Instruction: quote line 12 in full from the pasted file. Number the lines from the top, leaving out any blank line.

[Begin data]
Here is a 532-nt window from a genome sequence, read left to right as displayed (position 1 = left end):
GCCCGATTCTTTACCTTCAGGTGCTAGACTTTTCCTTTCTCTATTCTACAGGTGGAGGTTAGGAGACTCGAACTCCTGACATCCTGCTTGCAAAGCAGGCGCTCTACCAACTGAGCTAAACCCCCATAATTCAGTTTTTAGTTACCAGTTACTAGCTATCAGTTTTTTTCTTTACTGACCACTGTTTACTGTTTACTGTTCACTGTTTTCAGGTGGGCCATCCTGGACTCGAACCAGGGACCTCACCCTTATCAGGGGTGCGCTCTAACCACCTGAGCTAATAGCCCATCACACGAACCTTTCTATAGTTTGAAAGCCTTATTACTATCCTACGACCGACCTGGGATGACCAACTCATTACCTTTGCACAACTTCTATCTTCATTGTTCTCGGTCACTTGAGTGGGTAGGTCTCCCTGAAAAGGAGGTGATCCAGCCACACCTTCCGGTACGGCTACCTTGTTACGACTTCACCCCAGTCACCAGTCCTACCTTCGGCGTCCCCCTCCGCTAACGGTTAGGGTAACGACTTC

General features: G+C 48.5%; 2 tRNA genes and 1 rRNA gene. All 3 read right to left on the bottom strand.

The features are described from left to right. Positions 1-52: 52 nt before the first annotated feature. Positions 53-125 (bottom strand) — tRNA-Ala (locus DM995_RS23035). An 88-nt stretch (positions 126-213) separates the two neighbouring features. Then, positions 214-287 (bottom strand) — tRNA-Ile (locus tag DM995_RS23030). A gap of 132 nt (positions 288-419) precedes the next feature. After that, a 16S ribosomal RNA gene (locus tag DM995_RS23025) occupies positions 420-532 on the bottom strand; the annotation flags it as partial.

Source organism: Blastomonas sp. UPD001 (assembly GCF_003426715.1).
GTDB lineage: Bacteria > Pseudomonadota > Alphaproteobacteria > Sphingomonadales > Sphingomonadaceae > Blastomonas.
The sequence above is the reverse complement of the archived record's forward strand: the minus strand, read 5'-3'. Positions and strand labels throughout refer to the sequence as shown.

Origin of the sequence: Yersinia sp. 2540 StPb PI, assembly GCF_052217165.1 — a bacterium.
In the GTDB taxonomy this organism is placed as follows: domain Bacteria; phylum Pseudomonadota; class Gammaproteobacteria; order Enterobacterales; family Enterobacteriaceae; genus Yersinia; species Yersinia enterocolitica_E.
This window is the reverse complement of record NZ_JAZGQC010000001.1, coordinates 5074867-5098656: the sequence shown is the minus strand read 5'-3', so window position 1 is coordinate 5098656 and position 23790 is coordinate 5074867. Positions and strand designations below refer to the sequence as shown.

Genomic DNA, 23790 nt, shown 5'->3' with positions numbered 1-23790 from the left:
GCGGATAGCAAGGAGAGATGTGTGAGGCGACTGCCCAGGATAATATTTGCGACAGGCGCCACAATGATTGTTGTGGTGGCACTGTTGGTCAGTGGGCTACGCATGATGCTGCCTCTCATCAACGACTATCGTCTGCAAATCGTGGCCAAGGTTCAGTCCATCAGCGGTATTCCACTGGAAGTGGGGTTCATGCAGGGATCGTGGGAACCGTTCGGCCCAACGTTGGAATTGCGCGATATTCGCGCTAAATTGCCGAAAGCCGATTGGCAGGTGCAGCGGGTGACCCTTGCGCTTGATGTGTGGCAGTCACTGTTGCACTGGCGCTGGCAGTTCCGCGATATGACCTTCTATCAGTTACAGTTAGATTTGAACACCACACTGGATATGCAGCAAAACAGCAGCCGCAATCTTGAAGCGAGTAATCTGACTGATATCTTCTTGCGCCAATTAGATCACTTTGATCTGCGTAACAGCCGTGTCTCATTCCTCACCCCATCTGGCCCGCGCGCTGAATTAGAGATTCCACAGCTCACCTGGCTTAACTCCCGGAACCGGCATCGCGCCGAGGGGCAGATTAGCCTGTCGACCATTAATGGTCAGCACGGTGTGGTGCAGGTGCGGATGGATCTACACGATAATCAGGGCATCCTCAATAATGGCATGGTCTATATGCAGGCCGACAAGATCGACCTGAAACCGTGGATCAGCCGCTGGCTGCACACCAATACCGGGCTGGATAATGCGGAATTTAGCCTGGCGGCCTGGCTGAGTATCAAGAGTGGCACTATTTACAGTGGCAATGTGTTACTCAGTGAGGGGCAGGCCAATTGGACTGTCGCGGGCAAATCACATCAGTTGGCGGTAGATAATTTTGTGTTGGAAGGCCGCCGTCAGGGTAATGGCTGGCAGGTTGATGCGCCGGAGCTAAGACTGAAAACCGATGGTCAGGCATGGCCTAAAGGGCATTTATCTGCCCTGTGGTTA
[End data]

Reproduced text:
GCGGATAGCAAGGAGAGATGTGTGAGGCGACTGCCCAGGATAATATTTGCGACAGGCGCCACAATGATTGTTGTGGTGGCACTGTTGGTCAGTGGGCTACGCATGATGCTGCCTCTCATCAACGACTATCGTCTGCAAATCGTGGCCAAGGTTCAGTCCATCAGCGGTATTCCACTGGAAGTGGGGTTCATGCAGGGATCGTGGGAACCGTTCGGCCCAACGTTGGAATTGCGCGATATTCGCGCTAAATTGCCGAAAGCCGATTGGCAGGTGCAGCGGGTGACCCTTGCGCTTGATGTGTGGCAGTCACTGTTGCACTGGCGCTGGCAGTTCCGCGATATGACCTTCTATCAGTTACAGTTAGATTTGAACACCACACTGGATATGCAGCAAAACAGCAGCCGCAATCTTGAAGCGAGTAATCTGACTGATATCTTCTTGCGCCAATTAGATCACTTTGATCTGCGTAACAGCCGTGTCTCATTCCTCACCCCATCTGGCCCGCGCGCTGAATTAGAGATTCCACAGCTCACCTGGCTTAACTCCCGGAACCGGCATCGCGCCGAGGGGCAGATTAGCCTGTCGACCATTAATGGTCAGCACGGTGTGGTGCAGGTGCGGATGGATCTACACGATAATCAGGGCATCCTCAATAATGGCATGGTCTATATGCAGGCCGACAAGATCGACCTGAAACCGTGGATCAGCCGCTGGCTGCACACCAATACCGGGCTGGATAATGCGGAATTTAGCCTGGCGGCCTGGCTGAGTATCAAGAGTGGCACTATTTACAGTGGCAATGTGTTACTCAGTGAGGGGCAGGCCAATTGGACTGTCGCGGGCAAATCACATCAGTTGGCGGTAGATAATTTTGTGTTGGAAGGCCGCCGTCAGGGTAATGGCTGGCAGGTTGATGCGCCGGAGCTAAGACTGAAAACCGATGGTCAGGCATGGCCTAAAGGGCATTTATCTGCCCTGTGGTTA